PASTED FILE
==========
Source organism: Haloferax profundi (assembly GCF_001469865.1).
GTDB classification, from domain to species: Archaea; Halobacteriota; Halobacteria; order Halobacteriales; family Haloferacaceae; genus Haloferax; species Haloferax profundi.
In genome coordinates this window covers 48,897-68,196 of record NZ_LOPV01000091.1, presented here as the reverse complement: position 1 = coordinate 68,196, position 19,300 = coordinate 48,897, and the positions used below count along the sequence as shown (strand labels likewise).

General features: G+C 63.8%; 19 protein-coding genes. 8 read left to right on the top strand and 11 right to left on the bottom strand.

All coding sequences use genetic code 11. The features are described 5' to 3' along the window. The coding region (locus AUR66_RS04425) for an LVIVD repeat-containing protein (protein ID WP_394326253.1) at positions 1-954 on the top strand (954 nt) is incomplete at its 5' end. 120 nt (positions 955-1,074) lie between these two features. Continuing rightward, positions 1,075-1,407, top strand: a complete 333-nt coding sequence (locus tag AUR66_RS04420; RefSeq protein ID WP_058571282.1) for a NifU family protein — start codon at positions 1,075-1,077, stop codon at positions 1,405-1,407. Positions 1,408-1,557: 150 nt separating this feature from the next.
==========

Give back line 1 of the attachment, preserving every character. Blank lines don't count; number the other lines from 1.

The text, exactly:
Source organism: Haloferax profundi (assembly GCF_001469865.1).